Since the publication of Standards for QUality Improvement Reporting Excellence (SQUIRE 1.0) guidelines in 2008, the science of the field has advanced considerably. In this manuscript, we describe the development of SQUIRE 2.0 and its key components. We undertook the revision between 2012 and 2015 using (1) semistructured interviews and focus groups to evaluate SQUIRE 1.0 plus feedback from an international steering group, (2) two face-to-face consensus meetings to develop interim drafts and (3) pilot testing with authors and a public comment period. SQUIRE 2.0 emphasises the reporting of three key components of systematic efforts to improve the quality, value and safety of healthcare: the use of formal and informal theory in planning, implementing and evaluating improvement work; the context in which the work is done and the study of the intervention(s). SQUIRE 2.0 is intended for reporting the range of methods used to improve healthcare, recognising that they can be complex and multidimensional. It provides common ground to share these discoveries in the scholarly literature (http://www.squire-statement.org).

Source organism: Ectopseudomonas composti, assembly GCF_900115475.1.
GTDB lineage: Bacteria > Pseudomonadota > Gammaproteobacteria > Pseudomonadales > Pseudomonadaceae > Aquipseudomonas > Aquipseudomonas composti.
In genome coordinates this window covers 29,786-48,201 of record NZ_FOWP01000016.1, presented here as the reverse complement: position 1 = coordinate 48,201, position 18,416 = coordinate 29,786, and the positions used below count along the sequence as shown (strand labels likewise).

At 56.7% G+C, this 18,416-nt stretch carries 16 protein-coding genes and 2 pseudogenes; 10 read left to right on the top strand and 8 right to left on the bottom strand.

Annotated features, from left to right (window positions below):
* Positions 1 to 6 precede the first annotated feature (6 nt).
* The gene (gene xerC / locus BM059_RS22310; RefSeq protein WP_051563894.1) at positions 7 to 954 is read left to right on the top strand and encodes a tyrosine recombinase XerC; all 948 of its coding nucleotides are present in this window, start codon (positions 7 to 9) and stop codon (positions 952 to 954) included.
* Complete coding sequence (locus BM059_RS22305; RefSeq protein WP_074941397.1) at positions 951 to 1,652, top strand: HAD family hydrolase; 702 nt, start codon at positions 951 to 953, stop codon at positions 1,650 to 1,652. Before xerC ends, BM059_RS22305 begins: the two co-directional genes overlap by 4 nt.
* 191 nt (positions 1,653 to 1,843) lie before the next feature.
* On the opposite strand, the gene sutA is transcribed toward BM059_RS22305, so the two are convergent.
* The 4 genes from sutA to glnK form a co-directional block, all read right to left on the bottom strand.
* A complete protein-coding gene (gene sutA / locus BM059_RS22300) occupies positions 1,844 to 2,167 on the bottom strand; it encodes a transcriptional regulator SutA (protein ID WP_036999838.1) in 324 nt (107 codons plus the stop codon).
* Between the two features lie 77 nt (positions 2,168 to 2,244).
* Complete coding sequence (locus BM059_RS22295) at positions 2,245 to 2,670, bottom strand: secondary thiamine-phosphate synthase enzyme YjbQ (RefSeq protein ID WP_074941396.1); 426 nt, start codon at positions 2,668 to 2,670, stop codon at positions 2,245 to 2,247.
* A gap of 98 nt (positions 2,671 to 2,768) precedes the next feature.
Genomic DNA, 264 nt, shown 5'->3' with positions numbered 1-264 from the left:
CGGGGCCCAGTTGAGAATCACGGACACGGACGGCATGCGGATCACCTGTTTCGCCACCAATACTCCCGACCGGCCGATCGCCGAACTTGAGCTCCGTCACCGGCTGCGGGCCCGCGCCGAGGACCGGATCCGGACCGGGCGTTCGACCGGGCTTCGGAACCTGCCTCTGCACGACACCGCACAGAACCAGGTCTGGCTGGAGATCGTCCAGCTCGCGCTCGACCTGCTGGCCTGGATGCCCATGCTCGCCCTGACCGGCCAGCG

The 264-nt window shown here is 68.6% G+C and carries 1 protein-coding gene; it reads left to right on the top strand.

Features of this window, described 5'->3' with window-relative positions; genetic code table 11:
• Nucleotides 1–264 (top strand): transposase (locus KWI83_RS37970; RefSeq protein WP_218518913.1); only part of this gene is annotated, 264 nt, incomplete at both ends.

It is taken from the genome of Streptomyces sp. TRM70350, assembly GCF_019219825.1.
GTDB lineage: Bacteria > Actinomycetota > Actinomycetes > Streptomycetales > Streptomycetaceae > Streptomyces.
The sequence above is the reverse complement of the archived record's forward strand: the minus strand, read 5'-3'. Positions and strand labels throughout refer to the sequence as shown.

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http://dx.doi.org/10.1136/bmjqs-2015-004411DOI Listing
http://www.ncbi.nlm.nih.gov/pmc/articles/PMC5256233PMC
December 2016

Findings from a novel approach to publication guideline revision: user road testing of a draft version of SQUIRE 2.0.

BMJ Qual Saf 2016 Apr 11;25(4):265-72. Epub 2015 Aug 11.

Department of Education, Department of Veterans Affairs Medical Center, White River Junction, Vermont, USA.